VILLAHERMOSA, Mexico -- One day this year, citizen activist Jose Manuel Arias Rodriguez was told by the state of Tabasco that his request under the state’s sunshine-in-government law had been granted.
Sprawled before him were 14 boxes of receipts and other paperwork for the running of the stately governor’s mansion known as Quinta Grijalva.
Arias began to dig, and before long he discovered some of the figurative nails that have helped construct the coffin for the political career of former Gov. Andres Granier Melo, subject of one of Mexico’s biggest political graft investigations in years. Granier, a 65-year-old chemist, returned this week from Miami to face temporary arrest on allegations that his administration ran up massive state debt and looted hundreds of millions of dollars from state coffers before leaving office at the end of December.
The scandal swirling around Granier has elements of a political potboiler: A seized airplane with 23 bundles of cash, drunken boasts of shopping trips to Beverly Hills, a wine cellar with exquisite French vintages, yacht trips and the discovery a few weeks ago of a huge stash of Mexican pesos.
What Arias discovered was far more mundane: He found receipts for onions and tomatoes. But what he noticed about those bills – and numerous other bills – were that Quinta Grijalva paid suppliers far above market value for goods.
The governor’s mansion paid 100 pesos (about $8) for a kilo of white onions, nearly seven times the price in the market. Medicine to kill ticks on the governor’s dog cost 1,700 pesos, rather than the 100 pesos in a pet store. The overbilling went on and on, box after box.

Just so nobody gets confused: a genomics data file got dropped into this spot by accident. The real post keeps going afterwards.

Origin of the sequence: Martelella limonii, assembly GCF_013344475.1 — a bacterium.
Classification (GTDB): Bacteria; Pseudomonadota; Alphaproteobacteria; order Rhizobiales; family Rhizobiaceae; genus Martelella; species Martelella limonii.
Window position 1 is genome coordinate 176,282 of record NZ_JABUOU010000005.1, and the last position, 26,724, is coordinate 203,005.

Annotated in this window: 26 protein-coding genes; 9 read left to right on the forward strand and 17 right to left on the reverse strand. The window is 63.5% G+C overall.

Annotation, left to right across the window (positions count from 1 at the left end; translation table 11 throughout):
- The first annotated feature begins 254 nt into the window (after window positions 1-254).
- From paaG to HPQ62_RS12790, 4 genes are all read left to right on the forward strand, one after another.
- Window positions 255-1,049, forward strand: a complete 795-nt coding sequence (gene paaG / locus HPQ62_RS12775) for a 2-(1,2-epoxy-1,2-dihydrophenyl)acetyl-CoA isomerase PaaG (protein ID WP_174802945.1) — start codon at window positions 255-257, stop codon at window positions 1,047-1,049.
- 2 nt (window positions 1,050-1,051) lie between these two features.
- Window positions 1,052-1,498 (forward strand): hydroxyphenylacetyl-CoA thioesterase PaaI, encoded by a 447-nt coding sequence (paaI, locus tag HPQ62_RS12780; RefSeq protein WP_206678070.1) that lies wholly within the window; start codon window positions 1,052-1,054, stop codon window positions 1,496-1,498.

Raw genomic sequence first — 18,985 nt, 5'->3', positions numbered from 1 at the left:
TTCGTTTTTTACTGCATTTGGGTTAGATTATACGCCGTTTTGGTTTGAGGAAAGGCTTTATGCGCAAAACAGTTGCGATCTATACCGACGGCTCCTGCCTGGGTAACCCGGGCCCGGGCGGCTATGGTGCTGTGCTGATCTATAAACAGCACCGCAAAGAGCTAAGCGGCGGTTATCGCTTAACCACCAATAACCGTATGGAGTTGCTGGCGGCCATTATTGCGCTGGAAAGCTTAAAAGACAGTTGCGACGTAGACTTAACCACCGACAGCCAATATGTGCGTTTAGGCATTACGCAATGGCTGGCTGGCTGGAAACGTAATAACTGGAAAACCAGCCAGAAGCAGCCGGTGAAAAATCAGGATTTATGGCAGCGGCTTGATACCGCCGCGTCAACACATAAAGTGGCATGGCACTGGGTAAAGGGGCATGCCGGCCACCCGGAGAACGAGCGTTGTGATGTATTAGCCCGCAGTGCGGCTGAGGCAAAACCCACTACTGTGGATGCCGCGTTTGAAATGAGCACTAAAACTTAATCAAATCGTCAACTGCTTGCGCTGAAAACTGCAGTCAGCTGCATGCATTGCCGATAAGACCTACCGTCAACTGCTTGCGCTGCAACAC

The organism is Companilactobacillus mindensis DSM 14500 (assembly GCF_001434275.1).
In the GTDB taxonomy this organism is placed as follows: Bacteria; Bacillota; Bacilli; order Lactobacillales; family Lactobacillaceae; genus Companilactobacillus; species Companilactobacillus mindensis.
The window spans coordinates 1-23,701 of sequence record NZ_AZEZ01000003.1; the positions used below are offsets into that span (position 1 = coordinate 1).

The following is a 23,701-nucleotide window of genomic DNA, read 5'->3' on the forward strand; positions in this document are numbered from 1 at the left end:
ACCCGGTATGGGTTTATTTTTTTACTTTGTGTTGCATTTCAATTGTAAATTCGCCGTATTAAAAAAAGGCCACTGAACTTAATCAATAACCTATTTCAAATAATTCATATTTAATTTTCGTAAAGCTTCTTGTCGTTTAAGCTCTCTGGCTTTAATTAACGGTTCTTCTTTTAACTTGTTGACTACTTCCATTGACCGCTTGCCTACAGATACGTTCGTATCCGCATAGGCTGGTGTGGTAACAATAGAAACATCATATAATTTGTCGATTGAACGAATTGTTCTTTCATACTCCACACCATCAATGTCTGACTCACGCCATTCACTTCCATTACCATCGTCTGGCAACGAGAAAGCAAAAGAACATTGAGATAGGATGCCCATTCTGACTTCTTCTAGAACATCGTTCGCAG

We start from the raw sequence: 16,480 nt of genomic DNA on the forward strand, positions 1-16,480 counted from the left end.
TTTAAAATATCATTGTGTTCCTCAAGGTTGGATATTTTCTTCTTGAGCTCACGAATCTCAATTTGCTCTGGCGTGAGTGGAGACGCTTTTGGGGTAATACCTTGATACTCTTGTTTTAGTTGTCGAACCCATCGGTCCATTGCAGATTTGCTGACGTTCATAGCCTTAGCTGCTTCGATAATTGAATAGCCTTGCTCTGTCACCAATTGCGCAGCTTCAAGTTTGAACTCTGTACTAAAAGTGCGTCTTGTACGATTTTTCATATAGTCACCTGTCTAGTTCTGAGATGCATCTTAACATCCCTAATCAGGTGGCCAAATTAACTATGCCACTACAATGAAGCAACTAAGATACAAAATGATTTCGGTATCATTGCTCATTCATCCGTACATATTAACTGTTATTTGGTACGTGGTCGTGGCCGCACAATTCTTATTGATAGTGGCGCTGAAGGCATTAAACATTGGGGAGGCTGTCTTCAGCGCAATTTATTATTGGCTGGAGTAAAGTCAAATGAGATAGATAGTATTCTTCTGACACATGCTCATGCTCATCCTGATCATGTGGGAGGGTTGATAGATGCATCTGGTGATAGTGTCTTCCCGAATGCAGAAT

Arias found payroll information that showed Granier employed 160 people at the mansion, including some 16 drivers, and an equal number of cooks. Yet even with such a large staff, accounts showed that the governor repeatedly contracted private waiters and cooks to staff his banquets.
Arias made his findings public in a press conference in January called by the Santo Tomas Ecological Association, the activist group he co-heads, and since then the scandal surrounding Granier has only grown.
The information that Arias dug up through freedom-of-information requests played only a small role in the growing public ire over Granier. But across Mexico, the door guarding the inner workings of state and federal government has been pried slightly ajar by a series of laws giving citizens the right to information.
It hasn’t been easy. And transparency experts note that greater access to information is far from a panacea to the rampant corruption that afflicts Mexico.
“Citizens still require a powerful and independent anti-corruption agency that actually prosecutes these cases,” said Eduardo Bohorquez, head of Transparencia Mexicana, a branch of Transparency International, a group that publicizes political corruption around the world.
Bohorquez said that airing corruption without bringing prosecutions might paralyze a citizenry that wants change but feels impotent to bring it about.
“What you have is a lot of exposure . . . but a lot of impunity. Impunity is probably more complicated to face than corruption itself,” Bohorquez said.
Mexico has both a federal access-to-information law approved more than a decade ago and a series of more recent state laws that are usually weaker.